University Relations


Victoria Interrante, PhD
Computer Science & Engineering

Associate Director
Jeanette Gundel, PhD
Professor, Linguistics



The Center's graduate and undergraduate programs of training and research have been supported by a number of agencies, including:

The National Institute of Child Health and Development

NRT-NSF research grants held by CogSci Center faculty

The Center has also received important funding support from University of Minnesota offices, schools and colleges, including:

The Graduate School

The College of Liberal Arts

Office of the Vice President for Research

Office of the Executive Vice President and Provost

Member Institutions

FALL 2018 Course Announcements

EPSY 8118: Advanced Cognitive Psychology

Sashank Varma, Associate Professor, Educational Psychology Department
Tuesdays, 1:00 – 3:45 PM, Room TBA

This course is a graduate introduction to cognitive psychology. It is “advanced” in the sense that it focuses on higher-level cognition, and also in its emphasis on theories and models in addition to empirical results. The topics include the cognitive revolution, working memory, executive function and cognitive control, long-term memory, learning and transfer, concepts and categorization, expertise, problem solving, language comprehension, mathematical thinking, logical and visuospatial reasoning, judgment and decision-making, and cognitive architecture. Graduate students interested in cognitive psychology are invited to register for the course, regardless of disciplinary background.

For questions or more information, please contact Dr. Sashank Varma (


CPSY 8360: The Neuroscience of Resilience (2-3 credits)

Kathleen Thomas, Institute of Child Development
Mondays, 2:00 – 4:30 p.m.

“How is it that some children successfully overcome severe life challenges to grow up competent and well-adjusted?” (Masten, 2014)

This question lies at the heart of developmental science research on resilience and has been the basis for a rich history of research in developmental psychopathology. However, the term resilience has been used to mean different things in different contexts, including neural plasticity, resistance to disease, recovery of function following injury, or basic immune adaptation.

In this doctoral seminar, students will:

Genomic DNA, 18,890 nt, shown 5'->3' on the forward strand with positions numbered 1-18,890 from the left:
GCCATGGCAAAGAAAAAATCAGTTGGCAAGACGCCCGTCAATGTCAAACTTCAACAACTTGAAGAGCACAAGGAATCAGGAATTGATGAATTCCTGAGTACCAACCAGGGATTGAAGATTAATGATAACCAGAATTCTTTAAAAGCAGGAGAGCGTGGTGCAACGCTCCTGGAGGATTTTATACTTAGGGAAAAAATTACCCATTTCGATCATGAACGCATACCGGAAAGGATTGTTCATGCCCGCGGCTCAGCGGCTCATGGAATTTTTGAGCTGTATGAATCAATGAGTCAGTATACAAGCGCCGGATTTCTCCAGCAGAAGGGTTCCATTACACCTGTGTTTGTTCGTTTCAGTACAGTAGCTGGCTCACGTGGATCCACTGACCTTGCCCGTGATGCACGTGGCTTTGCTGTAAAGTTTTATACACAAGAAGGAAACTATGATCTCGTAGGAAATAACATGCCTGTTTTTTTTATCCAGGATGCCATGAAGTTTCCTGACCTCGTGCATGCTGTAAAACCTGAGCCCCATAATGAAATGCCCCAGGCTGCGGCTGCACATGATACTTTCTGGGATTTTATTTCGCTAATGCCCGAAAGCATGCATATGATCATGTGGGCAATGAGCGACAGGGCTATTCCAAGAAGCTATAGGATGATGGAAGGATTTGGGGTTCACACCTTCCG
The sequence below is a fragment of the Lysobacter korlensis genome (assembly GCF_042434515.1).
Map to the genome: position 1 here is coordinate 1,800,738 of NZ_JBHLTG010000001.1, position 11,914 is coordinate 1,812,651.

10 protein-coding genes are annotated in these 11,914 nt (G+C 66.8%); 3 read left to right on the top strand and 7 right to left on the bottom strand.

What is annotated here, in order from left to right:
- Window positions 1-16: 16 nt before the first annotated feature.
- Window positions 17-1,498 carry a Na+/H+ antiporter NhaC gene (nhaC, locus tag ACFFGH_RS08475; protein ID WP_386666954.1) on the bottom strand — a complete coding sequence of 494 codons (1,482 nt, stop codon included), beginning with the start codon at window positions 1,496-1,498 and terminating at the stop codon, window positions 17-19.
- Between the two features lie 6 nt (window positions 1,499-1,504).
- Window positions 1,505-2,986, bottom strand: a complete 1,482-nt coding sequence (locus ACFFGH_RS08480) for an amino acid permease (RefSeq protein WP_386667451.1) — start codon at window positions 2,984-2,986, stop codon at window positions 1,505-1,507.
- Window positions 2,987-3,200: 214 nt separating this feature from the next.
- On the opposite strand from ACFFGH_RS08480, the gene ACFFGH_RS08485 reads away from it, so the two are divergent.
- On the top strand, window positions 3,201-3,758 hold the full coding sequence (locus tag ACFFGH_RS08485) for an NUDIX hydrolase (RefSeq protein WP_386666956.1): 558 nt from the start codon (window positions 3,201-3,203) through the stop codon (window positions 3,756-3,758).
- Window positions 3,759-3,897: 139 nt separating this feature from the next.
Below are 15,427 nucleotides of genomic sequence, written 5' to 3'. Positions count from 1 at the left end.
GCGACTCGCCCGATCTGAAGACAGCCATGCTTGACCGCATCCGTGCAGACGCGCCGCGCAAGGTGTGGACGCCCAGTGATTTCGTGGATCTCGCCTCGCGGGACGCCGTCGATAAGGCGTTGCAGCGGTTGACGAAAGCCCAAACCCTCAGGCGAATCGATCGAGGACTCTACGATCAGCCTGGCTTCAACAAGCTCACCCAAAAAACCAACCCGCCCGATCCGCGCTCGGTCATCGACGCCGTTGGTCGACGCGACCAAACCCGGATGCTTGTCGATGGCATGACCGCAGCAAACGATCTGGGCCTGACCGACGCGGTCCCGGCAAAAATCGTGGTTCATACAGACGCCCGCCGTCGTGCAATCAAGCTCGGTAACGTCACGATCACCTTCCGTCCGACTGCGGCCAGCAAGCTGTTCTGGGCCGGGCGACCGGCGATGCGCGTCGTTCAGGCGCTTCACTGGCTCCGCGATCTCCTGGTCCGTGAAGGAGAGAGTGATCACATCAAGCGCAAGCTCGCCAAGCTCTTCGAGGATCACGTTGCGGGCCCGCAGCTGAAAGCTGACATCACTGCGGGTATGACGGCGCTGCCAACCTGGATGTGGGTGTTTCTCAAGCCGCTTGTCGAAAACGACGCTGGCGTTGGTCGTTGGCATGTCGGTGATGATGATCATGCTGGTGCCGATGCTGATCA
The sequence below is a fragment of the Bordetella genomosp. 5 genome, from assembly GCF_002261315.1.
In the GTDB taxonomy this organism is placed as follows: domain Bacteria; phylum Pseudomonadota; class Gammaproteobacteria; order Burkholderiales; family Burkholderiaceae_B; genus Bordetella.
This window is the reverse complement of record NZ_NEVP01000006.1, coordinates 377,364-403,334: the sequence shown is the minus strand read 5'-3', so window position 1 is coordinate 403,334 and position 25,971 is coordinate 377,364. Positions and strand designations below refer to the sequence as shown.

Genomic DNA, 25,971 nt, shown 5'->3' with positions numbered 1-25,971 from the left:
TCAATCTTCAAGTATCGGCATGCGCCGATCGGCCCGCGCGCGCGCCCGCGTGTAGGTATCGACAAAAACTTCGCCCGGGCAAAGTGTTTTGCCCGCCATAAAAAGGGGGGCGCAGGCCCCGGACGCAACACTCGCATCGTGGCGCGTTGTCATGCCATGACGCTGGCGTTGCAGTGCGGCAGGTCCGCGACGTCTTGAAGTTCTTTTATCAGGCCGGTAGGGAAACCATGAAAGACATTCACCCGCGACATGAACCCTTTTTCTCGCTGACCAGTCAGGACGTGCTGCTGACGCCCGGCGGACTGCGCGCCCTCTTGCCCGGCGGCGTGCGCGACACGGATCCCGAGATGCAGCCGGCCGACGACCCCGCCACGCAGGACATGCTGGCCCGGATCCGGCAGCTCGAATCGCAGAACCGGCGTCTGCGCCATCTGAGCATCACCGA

• Discuss multidisciplinary approaches to the topic of resilience, with an emphasis on joining psychological and neurobiological notions of resilience to better understand the impacts of adversity on human development.
  • Examine existing literature on the neuroscience of resilience to assess the relevance of such approaches to understanding developmental trajectories more generally.
  • Evaluate putative biological mechanisms underlying prevention and intervention efforts to promote positive development. Neuroscience training is not a prerequisite for this course, but readings will include primary research articles using neurobiological and neuroimaging methods.

For more information, contact Dr. Kathleen Thomas at


Kin 8211: Graduate Seminar in Perception and Action (3 credits)

Thomas A. Stoffregen, Professor, School of Kinesiology
Tuesdays, 2:30 - 5:00

In this course, we will consider theoretical and empirical approaches to understanding relations between perception (epistemology, or the getting of information) and the control of behavior (the use of perceptual information for the achievement of behavioral goals). Topics vary each time the course is offered, and can range from broad theoretical and historical issues (e.g., historical understandings of concepts of epistemology and their relation to contemporary concepts of embodiment), to development (infants' perceptual-motor exploration of themselves and their worlds, and the causality of this activity in "cognitive development"), to theory and research on affordances, perceptual-motor embodiment, neural plasticity, and so on. We read primary sources, and students make in-class presentations of research articles.


Updated May 3, 2018